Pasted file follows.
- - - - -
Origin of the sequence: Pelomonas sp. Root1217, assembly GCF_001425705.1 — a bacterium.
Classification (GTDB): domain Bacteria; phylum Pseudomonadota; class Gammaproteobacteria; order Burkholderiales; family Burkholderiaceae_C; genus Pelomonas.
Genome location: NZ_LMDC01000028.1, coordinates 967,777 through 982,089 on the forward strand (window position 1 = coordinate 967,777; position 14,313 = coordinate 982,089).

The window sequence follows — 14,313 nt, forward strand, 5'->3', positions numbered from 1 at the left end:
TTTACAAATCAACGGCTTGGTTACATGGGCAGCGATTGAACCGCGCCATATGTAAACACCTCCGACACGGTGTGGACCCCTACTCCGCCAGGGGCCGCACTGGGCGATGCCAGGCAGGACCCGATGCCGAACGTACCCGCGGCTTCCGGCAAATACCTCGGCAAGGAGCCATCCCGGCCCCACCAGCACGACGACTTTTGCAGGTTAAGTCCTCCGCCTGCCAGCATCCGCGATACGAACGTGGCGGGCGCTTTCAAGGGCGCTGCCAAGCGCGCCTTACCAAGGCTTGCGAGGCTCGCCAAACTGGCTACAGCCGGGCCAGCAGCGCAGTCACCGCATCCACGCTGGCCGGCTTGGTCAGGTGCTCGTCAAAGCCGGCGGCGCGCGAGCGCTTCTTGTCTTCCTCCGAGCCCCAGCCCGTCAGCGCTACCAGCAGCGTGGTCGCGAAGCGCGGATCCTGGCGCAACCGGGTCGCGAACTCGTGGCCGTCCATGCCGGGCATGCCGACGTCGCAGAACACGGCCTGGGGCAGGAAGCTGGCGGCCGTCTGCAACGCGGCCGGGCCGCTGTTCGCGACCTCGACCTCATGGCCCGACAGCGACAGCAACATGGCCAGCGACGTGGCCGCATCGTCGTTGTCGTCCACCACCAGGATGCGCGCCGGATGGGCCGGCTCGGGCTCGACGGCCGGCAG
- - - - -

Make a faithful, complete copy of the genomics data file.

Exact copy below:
Origin of the sequence: Pelomonas sp. Root1217, assembly GCF_001425705.1 — a bacterium.
Classification (GTDB): domain Bacteria; phylum Pseudomonadota; class Gammaproteobacteria; order Burkholderiales; family Burkholderiaceae_C; genus Pelomonas.
Genome location: NZ_LMDC01000028.1, coordinates 967,777 through 982,089 on the forward strand (window position 1 = coordinate 967,777; position 14,313 = coordinate 982,089).

The window sequence follows — 14,313 nt, forward strand, 5'->3', positions numbered from 1 at the left end:
TTTACAAATCAACGGCTTGGTTACATGGGCAGCGATTGAACCGCGCCATATGTAAACACCTCCGACACGGTGTGGACCCCTACTCCGCCAGGGGCCGCACTGGGCGATGCCAGGCAGGACCCGATGCCGAACGTACCCGCGGCTTCCGGCAAATACCTCGGCAAGGAGCCATCCCGGCCCCACCAGCACGACGACTTTTGCAGGTTAAGTCCTCCGCCTGCCAGCATCCGCGATACGAACGTGGCGGGCGCTTTCAAGGGCGCTGCCAAGCGCGCCTTACCAAGGCTTGCGAGGCTCGCCAAACTGGCTACAGCCGGGCCAGCAGCGCAGTCACCGCATCCACGCTGGCCGGCTTGGTCAGGTGCTCGTCAAAGCCGGCGGCGCGCGAGCGCTTCTTGTCTTCCTCCGAGCCCCAGCCCGTCAGCGCTACCAGCAGCGTGGTCGCGAAGCGCGGATCCTGGCGCAACCGGGTCGCGAACTCGTGGCCGTCCATGCCGGGCATGCCGACGTCGCAGAACACGGCCTGGGGCAGGAAGCTGGCGGCCGTCTGCAACGCGGCCGGGCCGCTGTTCGCGACCTCGACCTCATGGCCCGACAGCGACAGCAACATGGCCAGCGACGTGGCCGCATCGTCGTTGTCGTCCACCACCAGGATGCGCGCCGGATGGGCCGGCTCGGGCTCGACGGCCGGCAG